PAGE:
Mexico Excels in Another Manufacturing Competitiveness Index
Commentary by Doug Donahue
Boston Consulting Group (BCG) recently released its latest Global Manufacturing Cost-Competitiveness Index, exploring the top 25 exporting economies in the world, which combine to also account for 90% of the global export of manufactured goods. The US and Mexico were labeled the study’s “rising stars,” fueled by stable wage growth, sustainable productivity gains, steady exchange rates and sizable energy-cost advantages. Indeed, in Mexico’s case, lower average manufacturing costs than in China are also a huge advantage.
As reported in Industry Week, the BCG study examines four key economic factors: wages, productivity growth, energy costs and currency rates. Mexico fares well across all factors, even considering that energy costs in Mexico are higher than those found in the US.
It’s important to point out that this study is based solely on cost competitiveness. It doesn’t factor in the aspect that makes Mexico arguably the most attractive manufacturing location in the western hemisphere right now – opportunity. With the most free trade agreements in the world, Mexico is the ideal hub for manufacturing products destined for export to not just North and South America, but also to Europe and Asia. That opportunity equates to growth prospects that other low-cost locations can’t match.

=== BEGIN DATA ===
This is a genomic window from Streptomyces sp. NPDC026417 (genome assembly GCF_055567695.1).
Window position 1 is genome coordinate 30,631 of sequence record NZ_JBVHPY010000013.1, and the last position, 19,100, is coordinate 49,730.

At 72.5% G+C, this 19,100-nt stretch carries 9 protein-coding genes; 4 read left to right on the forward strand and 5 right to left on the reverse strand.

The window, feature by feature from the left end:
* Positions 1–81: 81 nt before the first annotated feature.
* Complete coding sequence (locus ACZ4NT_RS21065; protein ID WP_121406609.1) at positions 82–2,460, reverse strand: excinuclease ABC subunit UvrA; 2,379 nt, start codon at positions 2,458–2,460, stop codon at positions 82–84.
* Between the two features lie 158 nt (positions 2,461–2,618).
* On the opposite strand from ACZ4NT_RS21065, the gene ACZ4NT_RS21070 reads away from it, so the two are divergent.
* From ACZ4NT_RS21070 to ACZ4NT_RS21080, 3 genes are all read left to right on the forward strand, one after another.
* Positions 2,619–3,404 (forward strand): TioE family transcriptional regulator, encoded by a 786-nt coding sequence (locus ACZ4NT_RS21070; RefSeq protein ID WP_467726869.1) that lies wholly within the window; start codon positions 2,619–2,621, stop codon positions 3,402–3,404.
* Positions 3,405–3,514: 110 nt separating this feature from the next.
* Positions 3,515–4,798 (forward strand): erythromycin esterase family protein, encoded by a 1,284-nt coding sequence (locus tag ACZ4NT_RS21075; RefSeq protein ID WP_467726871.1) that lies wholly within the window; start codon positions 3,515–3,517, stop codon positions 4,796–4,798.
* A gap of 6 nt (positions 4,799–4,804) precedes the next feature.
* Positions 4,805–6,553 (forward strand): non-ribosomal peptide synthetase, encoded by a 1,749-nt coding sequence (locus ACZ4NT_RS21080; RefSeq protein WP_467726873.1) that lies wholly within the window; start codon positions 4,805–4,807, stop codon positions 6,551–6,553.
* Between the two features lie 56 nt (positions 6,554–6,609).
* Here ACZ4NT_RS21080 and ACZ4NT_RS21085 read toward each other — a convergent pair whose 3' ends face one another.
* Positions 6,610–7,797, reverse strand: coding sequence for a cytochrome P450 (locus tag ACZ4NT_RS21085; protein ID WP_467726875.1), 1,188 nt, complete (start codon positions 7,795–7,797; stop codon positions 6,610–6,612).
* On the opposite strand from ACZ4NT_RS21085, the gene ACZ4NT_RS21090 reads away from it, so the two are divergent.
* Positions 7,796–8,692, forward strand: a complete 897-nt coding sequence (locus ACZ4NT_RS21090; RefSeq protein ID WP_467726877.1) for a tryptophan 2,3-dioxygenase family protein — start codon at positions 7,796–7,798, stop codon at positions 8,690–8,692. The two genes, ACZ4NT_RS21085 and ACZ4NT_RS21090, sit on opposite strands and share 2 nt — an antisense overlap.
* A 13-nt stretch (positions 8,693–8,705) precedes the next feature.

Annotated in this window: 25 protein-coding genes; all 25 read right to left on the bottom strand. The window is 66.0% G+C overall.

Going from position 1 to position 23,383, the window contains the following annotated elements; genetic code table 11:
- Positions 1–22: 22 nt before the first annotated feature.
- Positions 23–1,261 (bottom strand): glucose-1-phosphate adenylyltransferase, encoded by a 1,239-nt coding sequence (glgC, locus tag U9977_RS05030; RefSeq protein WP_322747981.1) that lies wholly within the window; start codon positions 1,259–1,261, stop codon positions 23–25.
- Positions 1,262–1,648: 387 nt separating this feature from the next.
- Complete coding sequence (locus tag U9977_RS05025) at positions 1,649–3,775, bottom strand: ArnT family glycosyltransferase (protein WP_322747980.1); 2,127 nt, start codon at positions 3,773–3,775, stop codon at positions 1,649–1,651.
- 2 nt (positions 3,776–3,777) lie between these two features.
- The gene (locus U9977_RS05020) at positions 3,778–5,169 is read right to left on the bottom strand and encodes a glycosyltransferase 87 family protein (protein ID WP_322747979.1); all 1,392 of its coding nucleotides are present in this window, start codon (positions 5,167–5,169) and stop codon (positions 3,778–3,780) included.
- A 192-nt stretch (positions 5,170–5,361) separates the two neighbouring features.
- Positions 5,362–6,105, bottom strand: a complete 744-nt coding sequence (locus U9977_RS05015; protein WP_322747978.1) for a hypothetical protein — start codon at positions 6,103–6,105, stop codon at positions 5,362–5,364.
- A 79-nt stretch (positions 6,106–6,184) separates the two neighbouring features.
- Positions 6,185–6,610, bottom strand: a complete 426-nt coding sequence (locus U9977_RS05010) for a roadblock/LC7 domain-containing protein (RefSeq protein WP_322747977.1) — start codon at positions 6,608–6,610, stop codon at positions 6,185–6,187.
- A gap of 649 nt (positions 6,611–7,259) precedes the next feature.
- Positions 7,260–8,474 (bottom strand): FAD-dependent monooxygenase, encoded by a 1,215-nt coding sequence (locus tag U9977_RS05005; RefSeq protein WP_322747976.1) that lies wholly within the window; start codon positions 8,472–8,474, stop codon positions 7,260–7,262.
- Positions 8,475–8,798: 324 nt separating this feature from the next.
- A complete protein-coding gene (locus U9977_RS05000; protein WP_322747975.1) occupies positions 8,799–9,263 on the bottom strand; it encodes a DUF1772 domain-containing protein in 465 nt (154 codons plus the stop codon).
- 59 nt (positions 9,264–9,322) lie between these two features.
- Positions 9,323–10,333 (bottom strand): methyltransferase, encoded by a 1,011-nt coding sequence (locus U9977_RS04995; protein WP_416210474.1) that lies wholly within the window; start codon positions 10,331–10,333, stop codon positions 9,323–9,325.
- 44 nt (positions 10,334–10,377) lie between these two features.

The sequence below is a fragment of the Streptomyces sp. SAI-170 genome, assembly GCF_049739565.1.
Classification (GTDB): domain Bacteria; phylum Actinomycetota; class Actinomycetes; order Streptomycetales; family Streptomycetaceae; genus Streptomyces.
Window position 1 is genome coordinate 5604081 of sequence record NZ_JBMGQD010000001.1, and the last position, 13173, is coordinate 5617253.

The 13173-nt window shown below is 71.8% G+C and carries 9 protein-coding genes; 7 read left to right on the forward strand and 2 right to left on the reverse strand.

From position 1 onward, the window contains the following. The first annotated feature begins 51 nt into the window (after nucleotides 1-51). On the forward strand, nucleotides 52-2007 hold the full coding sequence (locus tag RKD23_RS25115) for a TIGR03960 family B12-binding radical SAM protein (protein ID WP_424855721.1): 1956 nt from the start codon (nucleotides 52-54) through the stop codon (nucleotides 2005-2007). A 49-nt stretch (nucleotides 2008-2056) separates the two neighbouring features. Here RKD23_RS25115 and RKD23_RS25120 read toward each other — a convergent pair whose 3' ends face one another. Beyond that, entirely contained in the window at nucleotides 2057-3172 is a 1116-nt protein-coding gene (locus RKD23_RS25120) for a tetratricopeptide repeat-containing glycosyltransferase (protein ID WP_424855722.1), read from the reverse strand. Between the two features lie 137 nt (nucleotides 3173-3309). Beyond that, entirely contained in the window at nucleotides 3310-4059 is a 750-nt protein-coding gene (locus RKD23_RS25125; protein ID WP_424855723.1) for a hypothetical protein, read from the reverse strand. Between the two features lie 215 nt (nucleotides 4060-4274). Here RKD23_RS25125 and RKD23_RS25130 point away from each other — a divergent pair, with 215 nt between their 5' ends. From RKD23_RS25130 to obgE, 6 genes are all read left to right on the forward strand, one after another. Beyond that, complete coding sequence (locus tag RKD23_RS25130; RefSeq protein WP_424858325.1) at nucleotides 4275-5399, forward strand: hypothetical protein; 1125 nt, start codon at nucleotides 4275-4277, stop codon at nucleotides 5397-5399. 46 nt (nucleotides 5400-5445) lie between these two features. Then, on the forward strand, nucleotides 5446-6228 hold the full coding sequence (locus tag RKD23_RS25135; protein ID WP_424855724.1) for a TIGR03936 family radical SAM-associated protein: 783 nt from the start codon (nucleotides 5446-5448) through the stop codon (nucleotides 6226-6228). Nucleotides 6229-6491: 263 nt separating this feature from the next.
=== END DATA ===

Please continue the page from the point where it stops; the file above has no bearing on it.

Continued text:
Importance of Regionalism
As BCG’s Harold Sirkin points out in the study, many companies are making manufacturing investment decisions based on a “decades-old worldview that is sorely out of date.” Of course there are expensive and affordable countries in nearly every region of the world now. Heck, there are high- and low-cost CITIES all over the world. So the notion of being able to shift production to a single location for low-cost production to serve the entire world just isn’t reality anymore. Companies need multiple hubs in strategic, cost-competitive areas of the world.
Source: Industry Week